March 3: Textual Undergrounds I: Early 20c. Zine Culture
Guest: Jason Luther
Duncombe, S. (2008). Notes from the underground: Zines and the politics of alternative culture. Microcosm Publishing. 6-110.
March 5: Textual Undergrounds III: Local Publishing and Politics
Guest: Kate Navickas
McMillian, J. (2011). Smoking typewriters: The sixties underground press and the rise
of alternative media in America. Oxford University Press. Excerpt.
March 8 - 14 SPRING BREAK
March 17: Technological Design and Citizenship
Grabill, J.T. Writing Community Change: Designing Technologies for Citizen Action.
Cresskill, NJ: Hampton Press.
March 21: Technological Design and Citizenship, Cont.
Grabill, J.T. Writing Community Change: Designing Technologies for Citizen Action.
Cresskill, NJ: Hampton Press.

Module 4: Digitalities
March 24: Dreams of a New Machine
Chambers, E. (1734). Considerations preparatory to a new edition, available to the
publick.
Wells, H.G. (1938). Contribution to the new Encyclopdie Franaise, August, 1937.
In The World Brain. Garden City: Doubleday, Doran & Co., Inc. 39-80.
Bush, V. (1945). As we may think. The Atlantic. Retrieved Jan. 7, 2010 from http://
www.theatlantic.com/doc/194507/bush .
Licklider, J.C.R & Taylor, R.W. (1968). The computer as a communication device.
Science and Technology (September), 20-41.
March 26: Early Computing and Gender
ENIAC. In Wikipedia. http://en.wikipedia.org/wiki/ENIAC

CCR 633: Rhetoric, Writing, & Technologies

Light, J.S. (1999). When computers were women. Technology and culture (July),
40.3. 455-477.
View Top Secret Rosies: The Female Computers of World War II. (60 minutes long.)
Available via Amazon Instant Video: http://www.amazon.com/Top-Secret-RosiesFemale-Computers/dp/B00N516G0Y/

March 31: Code and War: Eugenics + Code


Black, E. (2001). IBM and the holocaust: the strategic alliance between Nazi Germany and Americas most powerful corporation. Dialog Press. 7-22, 75-104.
Haynes, C. (2010). <meta> Casuistic code. In From A to <A>: Keywords of markup.
Eds. Dilger, B. & Rice, J. Minneapolis: University of Minnesota Press. 228-235.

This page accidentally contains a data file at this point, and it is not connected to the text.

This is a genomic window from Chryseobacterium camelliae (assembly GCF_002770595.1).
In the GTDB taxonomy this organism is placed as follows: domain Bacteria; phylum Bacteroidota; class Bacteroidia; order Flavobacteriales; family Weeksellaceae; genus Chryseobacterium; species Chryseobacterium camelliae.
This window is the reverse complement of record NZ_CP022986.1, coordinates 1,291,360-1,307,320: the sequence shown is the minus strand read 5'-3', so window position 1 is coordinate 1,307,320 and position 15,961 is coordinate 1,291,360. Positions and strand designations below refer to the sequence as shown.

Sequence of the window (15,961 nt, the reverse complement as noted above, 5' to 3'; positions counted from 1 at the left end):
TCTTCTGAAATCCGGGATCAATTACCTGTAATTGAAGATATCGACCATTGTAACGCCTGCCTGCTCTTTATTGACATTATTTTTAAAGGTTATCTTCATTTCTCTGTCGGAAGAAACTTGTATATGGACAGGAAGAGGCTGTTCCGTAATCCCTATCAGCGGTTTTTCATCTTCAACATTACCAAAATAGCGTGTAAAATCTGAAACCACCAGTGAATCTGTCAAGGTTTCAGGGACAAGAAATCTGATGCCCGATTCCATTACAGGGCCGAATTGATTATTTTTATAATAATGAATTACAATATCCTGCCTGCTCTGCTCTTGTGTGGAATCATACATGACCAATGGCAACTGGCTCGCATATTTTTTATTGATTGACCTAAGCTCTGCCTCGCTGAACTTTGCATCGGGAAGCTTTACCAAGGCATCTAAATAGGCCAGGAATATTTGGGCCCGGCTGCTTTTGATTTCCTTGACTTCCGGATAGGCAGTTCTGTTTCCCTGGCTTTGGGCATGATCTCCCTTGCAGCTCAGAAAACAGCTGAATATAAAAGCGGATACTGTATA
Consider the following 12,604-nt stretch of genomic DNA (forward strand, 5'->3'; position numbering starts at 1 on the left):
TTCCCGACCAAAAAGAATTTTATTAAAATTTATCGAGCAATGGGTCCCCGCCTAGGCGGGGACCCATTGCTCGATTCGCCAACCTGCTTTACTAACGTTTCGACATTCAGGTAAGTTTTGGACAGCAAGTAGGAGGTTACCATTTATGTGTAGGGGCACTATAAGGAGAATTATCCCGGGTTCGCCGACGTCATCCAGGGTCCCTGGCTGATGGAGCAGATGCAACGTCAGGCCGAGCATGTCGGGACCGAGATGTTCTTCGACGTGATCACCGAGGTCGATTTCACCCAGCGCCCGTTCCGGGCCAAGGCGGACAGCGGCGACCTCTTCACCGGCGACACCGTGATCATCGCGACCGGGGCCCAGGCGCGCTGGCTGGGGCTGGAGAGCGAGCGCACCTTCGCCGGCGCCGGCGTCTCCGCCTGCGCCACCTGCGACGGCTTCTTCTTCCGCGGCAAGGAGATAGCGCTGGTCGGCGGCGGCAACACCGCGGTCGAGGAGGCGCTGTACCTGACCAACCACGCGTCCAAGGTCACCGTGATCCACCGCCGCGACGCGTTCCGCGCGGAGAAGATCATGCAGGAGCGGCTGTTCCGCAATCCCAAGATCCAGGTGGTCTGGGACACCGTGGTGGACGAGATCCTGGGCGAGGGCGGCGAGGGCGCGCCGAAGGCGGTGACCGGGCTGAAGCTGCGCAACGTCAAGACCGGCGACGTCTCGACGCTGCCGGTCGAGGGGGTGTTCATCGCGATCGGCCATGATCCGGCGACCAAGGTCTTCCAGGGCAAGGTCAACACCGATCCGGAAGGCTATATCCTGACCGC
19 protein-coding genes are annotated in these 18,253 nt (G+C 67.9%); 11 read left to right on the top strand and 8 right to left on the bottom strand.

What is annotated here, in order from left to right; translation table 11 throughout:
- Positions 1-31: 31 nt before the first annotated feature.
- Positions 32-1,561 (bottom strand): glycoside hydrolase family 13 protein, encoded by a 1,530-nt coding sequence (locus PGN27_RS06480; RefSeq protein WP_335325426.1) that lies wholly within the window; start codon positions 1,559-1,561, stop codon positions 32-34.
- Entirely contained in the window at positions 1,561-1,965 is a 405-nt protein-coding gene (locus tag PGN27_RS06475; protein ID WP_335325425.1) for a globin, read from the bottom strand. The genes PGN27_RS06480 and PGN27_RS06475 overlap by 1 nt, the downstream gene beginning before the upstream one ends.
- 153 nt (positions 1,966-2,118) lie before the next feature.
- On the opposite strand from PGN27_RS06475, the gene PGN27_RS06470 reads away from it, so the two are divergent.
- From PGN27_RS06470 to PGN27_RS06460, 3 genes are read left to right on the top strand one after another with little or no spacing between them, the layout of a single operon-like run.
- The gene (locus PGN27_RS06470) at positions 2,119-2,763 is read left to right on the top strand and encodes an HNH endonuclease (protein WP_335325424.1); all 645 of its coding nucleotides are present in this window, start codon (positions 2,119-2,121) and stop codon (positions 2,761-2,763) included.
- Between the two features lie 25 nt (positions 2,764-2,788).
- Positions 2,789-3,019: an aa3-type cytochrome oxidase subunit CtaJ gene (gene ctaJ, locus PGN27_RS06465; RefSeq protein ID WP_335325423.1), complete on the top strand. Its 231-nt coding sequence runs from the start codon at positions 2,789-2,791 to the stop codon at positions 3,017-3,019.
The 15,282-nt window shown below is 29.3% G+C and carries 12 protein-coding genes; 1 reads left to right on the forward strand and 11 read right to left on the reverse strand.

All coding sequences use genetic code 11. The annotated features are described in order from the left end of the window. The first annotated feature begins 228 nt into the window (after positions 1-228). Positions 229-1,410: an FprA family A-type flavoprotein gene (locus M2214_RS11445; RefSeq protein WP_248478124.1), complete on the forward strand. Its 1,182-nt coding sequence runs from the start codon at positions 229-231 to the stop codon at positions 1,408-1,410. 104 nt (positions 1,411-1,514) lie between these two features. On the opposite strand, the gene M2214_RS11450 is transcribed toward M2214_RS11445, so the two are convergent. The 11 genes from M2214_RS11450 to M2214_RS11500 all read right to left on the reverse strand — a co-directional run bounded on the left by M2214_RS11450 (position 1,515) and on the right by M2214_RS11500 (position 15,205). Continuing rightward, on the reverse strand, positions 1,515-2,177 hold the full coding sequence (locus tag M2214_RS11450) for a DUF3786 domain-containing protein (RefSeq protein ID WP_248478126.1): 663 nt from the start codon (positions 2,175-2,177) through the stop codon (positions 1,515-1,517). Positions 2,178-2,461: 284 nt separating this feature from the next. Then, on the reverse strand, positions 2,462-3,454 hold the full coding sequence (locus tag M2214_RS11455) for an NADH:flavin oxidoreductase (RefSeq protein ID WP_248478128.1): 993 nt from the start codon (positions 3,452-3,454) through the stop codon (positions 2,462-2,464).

April 2: A Rhetoric of New Media
Guest: Collin Brooke
Brooke, C.G. (2009). Lingua fracta: Toward a rhetoric of new media. Cresskill, N.J.:
Hampton Press.1-112.
April 7: A Rhetoric of New Media, Cont.
Brooke, C.G. (2009). Lingua fracta: Toward a rhetoric of new media. Cresskill, N.J.:
Hampton Press. 113-201.
April 9: Textual Machinery
Brown, Jim. Algorithms and Narrative Overload. Ethical Programs: Hospitality and
the Rhetorics of Software. Ann Arbor: University of Michigan Press. Forthcoming.
Kennedy, Krista. Automated Curation. Textual Curation: Authorship and Agency in
Wikipedia and the Chambers Cyclopaedia. Under contract to University of South Carolina press.
April 14: UX and Social Media
Potts, Liza. Social Media in Disaster Response: How Experience Architects Can Build
for Participation. New York: Routledge. 1-58.
April 16: UX and Social Media, Cont.
Potts, Liza. Social Media in Disaster Response: How Experience Architects Can Build
for Participation. New York: Routledge. 59-119.
April 21: Technology and Rhetorics of the Self
Rettberg, Jill Walker. (2014). Seeing Ourselves Through Technology: How We Use Selfies, Blogs, and Wearable Devices to See and Shape Ourselves. New York: Palgrave.
1-44.
April 23: Technology and Rhetorics of the Self, Cont.
Rettberg, Jill Walker. (2014). Seeing Ourselves Through Technology: How We Use Selfies, Blogs, and Wearable Devices to See and Shape Ourselves. New York: Palgrave.
45-88.

CCR 633: Rhetoric, Writing, & Technologies

April 28: Floating Day


April 30: Wrap Up

CCR 633: Rhetoric, Writing, & Technologies